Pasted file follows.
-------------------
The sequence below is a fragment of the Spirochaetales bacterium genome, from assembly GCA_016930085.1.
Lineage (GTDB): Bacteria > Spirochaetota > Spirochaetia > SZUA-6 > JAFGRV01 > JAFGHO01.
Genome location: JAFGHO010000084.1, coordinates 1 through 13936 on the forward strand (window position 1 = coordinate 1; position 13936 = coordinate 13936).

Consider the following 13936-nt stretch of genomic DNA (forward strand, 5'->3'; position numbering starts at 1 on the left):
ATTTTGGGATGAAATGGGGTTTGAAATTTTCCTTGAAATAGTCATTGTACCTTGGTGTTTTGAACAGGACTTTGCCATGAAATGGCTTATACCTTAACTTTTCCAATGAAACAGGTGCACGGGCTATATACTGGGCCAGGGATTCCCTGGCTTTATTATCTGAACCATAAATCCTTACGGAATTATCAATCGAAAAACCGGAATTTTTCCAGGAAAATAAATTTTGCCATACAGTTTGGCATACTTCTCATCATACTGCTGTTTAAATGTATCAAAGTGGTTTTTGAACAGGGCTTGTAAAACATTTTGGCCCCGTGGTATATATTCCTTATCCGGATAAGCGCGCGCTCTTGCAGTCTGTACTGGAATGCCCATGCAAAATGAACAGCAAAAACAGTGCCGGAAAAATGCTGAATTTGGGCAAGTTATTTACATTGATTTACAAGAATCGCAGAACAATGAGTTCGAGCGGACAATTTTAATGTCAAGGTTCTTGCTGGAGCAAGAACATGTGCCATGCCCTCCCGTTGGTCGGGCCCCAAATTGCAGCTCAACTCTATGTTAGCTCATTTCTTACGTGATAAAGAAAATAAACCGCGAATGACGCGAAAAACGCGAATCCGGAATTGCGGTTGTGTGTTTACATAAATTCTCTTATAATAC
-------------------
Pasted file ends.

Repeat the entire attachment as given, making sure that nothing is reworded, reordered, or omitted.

The sequence below is a fragment of the Spirochaetales bacterium genome, from assembly GCA_016930085.1.
Lineage (GTDB): Bacteria > Spirochaetota > Spirochaetia > SZUA-6 > JAFGRV01 > JAFGHO01.
Genome location: JAFGHO010000084.1, coordinates 1 through 13936 on the forward strand (window position 1 = coordinate 1; position 13936 = coordinate 13936).

Consider the following 13936-nt stretch of genomic DNA (forward strand, 5'->3'; position numbering starts at 1 on the left):
ATTTTGGGATGAAATGGGGTTTGAAATTTTCCTTGAAATAGTCATTGTACCTTGGTGTTTTGAACAGGACTTTGCCATGAAATGGCTTATACCTTAACTTTTCCAATGAAACAGGTGCACGGGCTATATACTGGGCCAGGGATTCCCTGGCTTTATTATCTGAACCATAAATCCTTACGGAATTATCAATCGAAAAACCGGAATTTTTCCAGGAAAATAAATTTTGCCATACAGTTTGGCATACTTCTCATCATACTGCTGTTTAAATGTATCAAAGTGGTTTTTGAACAGGGCTTGTAAAACATTTTGGCCCCGTGGTATATATTCCTTATCCGGATAAGCGCGCGCTCTTGCAGTCTGTACTGGAATGCCCATGCAAAATGAACAGCAAAAACAGTGCCGGAAAAATGCTGAATTTGGGCAAGTTATTTACATTGATTTACAAGAATCGCAGAACAATGAGTTCGAGCGGACAATTTTAATGTCAAGGTTCTTGCTGGAGCAAGAACATGTGCCATGCCCTCCCGTTGGTCGGGCCCCAAATTGCAGCTCAACTCTATGTTAGCTCATTTCTTACGTGATAAAGAAAATAAACCGCGAATGACGCGAAAAACGCGAATCCGGAATTGCGGTTGTGTGTTTACATAAATTCTCTTATAATAC